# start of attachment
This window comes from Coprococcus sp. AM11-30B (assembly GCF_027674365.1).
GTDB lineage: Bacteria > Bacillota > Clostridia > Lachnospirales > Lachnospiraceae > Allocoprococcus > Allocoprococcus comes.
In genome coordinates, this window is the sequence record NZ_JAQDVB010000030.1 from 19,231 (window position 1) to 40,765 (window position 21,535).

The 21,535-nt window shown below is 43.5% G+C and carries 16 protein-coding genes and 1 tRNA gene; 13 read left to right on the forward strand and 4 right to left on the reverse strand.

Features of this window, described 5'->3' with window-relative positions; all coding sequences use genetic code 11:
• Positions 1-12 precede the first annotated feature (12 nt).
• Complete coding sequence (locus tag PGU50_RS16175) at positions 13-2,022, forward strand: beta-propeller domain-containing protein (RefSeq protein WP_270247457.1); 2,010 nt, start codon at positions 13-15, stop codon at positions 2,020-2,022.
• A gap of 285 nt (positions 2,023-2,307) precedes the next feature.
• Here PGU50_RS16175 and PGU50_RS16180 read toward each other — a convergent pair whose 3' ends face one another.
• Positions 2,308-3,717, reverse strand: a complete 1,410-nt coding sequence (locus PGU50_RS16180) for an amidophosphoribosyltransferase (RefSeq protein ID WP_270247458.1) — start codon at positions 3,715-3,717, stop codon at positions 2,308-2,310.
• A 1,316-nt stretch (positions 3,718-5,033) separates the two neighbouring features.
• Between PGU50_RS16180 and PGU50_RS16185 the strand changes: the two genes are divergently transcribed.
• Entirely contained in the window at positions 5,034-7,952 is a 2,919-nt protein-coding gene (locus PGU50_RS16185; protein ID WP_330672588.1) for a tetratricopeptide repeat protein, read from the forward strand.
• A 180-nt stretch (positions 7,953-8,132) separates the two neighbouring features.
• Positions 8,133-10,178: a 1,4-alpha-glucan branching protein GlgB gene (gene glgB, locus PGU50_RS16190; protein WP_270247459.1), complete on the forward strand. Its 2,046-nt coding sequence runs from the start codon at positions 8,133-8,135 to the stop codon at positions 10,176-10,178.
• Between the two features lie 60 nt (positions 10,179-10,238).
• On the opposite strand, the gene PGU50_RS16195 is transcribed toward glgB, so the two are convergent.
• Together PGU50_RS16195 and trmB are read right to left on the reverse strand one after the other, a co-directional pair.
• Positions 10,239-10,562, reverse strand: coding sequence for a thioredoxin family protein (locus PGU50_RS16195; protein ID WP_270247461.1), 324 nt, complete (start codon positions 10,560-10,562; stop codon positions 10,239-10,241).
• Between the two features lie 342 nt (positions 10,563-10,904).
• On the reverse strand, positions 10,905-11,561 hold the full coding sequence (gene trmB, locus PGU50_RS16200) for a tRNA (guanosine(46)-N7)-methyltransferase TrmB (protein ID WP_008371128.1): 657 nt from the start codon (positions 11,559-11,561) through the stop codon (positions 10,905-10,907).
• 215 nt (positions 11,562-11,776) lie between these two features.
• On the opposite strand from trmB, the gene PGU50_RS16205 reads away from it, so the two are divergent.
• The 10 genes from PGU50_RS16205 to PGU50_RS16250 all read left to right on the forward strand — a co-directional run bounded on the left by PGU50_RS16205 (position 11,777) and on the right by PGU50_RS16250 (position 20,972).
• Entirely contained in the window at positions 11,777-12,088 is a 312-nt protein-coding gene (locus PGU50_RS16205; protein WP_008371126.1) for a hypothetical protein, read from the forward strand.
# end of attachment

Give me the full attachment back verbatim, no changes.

This window comes from Coprococcus sp. AM11-30B (assembly GCF_027674365.1).
GTDB lineage: Bacteria > Bacillota > Clostridia > Lachnospirales > Lachnospiraceae > Allocoprococcus > Allocoprococcus comes.
In genome coordinates, this window is the sequence record NZ_JAQDVB010000030.1 from 19,231 (window position 1) to 40,765 (window position 21,535).

The 21,535-nt window shown below is 43.5% G+C and carries 16 protein-coding genes and 1 tRNA gene; 13 read left to right on the forward strand and 4 right to left on the reverse strand.

Features of this window, described 5'->3' with window-relative positions; all coding sequences use genetic code 11:
• Positions 1-12 precede the first annotated feature (12 nt).
• Complete coding sequence (locus tag PGU50_RS16175) at positions 13-2,022, forward strand: beta-propeller domain-containing protein (RefSeq protein WP_270247457.1); 2,010 nt, start codon at positions 13-15, stop codon at positions 2,020-2,022.
• A gap of 285 nt (positions 2,023-2,307) precedes the next feature.
• Here PGU50_RS16175 and PGU50_RS16180 read toward each other — a convergent pair whose 3' ends face one another.
• Positions 2,308-3,717, reverse strand: a complete 1,410-nt coding sequence (locus PGU50_RS16180) for an amidophosphoribosyltransferase (RefSeq protein ID WP_270247458.1) — start codon at positions 3,715-3,717, stop codon at positions 2,308-2,310.
• A 1,316-nt stretch (positions 3,718-5,033) separates the two neighbouring features.
• Between PGU50_RS16180 and PGU50_RS16185 the strand changes: the two genes are divergently transcribed.
• Entirely contained in the window at positions 5,034-7,952 is a 2,919-nt protein-coding gene (locus PGU50_RS16185; protein ID WP_330672588.1) for a tetratricopeptide repeat protein, read from the forward strand.
• A 180-nt stretch (positions 7,953-8,132) separates the two neighbouring features.
• Positions 8,133-10,178: a 1,4-alpha-glucan branching protein GlgB gene (gene glgB, locus PGU50_RS16190; protein WP_270247459.1), complete on the forward strand. Its 2,046-nt coding sequence runs from the start codon at positions 8,133-8,135 to the stop codon at positions 10,176-10,178.
• Between the two features lie 60 nt (positions 10,179-10,238).
• On the opposite strand, the gene PGU50_RS16195 is transcribed toward glgB, so the two are convergent.
• Together PGU50_RS16195 and trmB are read right to left on the reverse strand one after the other, a co-directional pair.
• Positions 10,239-10,562, reverse strand: coding sequence for a thioredoxin family protein (locus PGU50_RS16195; protein ID WP_270247461.1), 324 nt, complete (start codon positions 10,560-10,562; stop codon positions 10,239-10,241).
• Between the two features lie 342 nt (positions 10,563-10,904).
• On the reverse strand, positions 10,905-11,561 hold the full coding sequence (gene trmB, locus PGU50_RS16200) for a tRNA (guanosine(46)-N7)-methyltransferase TrmB (protein ID WP_008371128.1): 657 nt from the start codon (positions 11,559-11,561) through the stop codon (positions 10,905-10,907).
• 215 nt (positions 11,562-11,776) lie between these two features.
• On the opposite strand from trmB, the gene PGU50_RS16205 reads away from it, so the two are divergent.
• The 10 genes from PGU50_RS16205 to PGU50_RS16250 all read left to right on the forward strand — a co-directional run bounded on the left by PGU50_RS16205 (position 11,777) and on the right by PGU50_RS16250 (position 20,972).
• Entirely contained in the window at positions 11,777-12,088 is a 312-nt protein-coding gene (locus PGU50_RS16205; protein WP_008371126.1) for a hypothetical protein, read from the forward strand.